Which, considering my birthday is November 10th, is kindof a record for me; a book is turned in and approved over 6 months before the pub date! I never work like that, and it's exciting, mostly because now I've gotten the worst part, the rejection letters out of the way. My assistant Inara is going to help me copyedit the manuscript and then I can forget about it for a few months, until I start working on the book trailer.
I have a lot of projects up in the air, and I hope at least one of them goes through. In the meantime, I'm contracted for five more books for Cleis, the most urgent, and most maddening, of which is Best Sex Writing 2010. I love being the series editor on this one, because I've gotten to publish the likes of Gael Greene, Michael Musto, Mary Roach, Violet Blue, Tristan Taormino and others, BUT it's also a gigantic pain in the ass in terms of minutiae and rights. There's nothing like this when publishing original stories. I'm talking emails to editors, then emails to rights people, then forms, then negotiating, and on and on. I wish it were as easy as I read an awesome piece and then the author sends it to me as a Word doc. Hopefully, it'll all be worth it.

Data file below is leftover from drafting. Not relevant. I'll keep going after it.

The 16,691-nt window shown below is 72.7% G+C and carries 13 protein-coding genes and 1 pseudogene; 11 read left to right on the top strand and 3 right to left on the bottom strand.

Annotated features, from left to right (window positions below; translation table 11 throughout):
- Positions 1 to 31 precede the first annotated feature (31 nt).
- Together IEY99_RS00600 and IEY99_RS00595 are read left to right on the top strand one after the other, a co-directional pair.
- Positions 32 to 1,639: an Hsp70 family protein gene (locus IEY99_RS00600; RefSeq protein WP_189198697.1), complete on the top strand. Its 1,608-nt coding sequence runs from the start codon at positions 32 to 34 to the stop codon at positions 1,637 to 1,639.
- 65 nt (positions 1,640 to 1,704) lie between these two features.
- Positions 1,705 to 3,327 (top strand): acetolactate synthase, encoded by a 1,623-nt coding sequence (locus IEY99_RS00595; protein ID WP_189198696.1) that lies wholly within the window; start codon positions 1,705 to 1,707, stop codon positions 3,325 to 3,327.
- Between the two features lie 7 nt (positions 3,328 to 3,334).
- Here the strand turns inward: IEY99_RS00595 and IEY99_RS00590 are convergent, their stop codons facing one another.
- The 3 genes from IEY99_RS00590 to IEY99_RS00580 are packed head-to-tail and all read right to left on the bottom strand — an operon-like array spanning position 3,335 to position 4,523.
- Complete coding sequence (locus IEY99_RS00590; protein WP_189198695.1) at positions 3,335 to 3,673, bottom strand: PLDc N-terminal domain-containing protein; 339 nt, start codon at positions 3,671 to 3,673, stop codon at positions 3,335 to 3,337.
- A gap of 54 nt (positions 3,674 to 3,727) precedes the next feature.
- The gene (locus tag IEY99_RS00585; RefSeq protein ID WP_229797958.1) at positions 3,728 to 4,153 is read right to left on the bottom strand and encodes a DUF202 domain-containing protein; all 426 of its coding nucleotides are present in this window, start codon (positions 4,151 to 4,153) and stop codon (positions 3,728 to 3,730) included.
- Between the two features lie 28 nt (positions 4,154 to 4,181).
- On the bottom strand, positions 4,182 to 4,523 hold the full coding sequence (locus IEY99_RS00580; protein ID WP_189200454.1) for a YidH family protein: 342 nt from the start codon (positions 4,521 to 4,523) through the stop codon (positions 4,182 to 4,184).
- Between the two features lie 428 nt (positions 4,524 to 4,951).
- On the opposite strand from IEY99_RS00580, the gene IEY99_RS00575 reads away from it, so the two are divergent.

This year, we're doing galleys and blurbs and all that stuff that makes me feel like it's a "real book." Meaning, stuff that will hopefully get Publishers Weekly and Library Journal to notice my book. I see Mary Roach's Bonk at the Hudson News at Grand Central. Now, I know with a book cover like mine, and probably there's more involved economics to it that price indie publishers out (I'm assuming), but still; if so many people are interested in science and sex, I really hope they'll be interested in my book. If all goes as planned/hoped for, it'll include pieces like Seth Michael Donsky's excellent look at "The Trouble With Safe Sex" in New York Press and Jesse Bering's wonderful Scientific American article, "Secrets of the Phallus."
I was hoping to have the book done by when I go to Geneva on May 8th (a week-long trip that comes with is own major heaping of stress) and in the hands of guest judge Esther Perel, but that doesn't look like it'll happen. Still, I'll be very relieved when I turn this one in because it's such a big undertaking. Worth it, but still, give me erotica stories once this is done!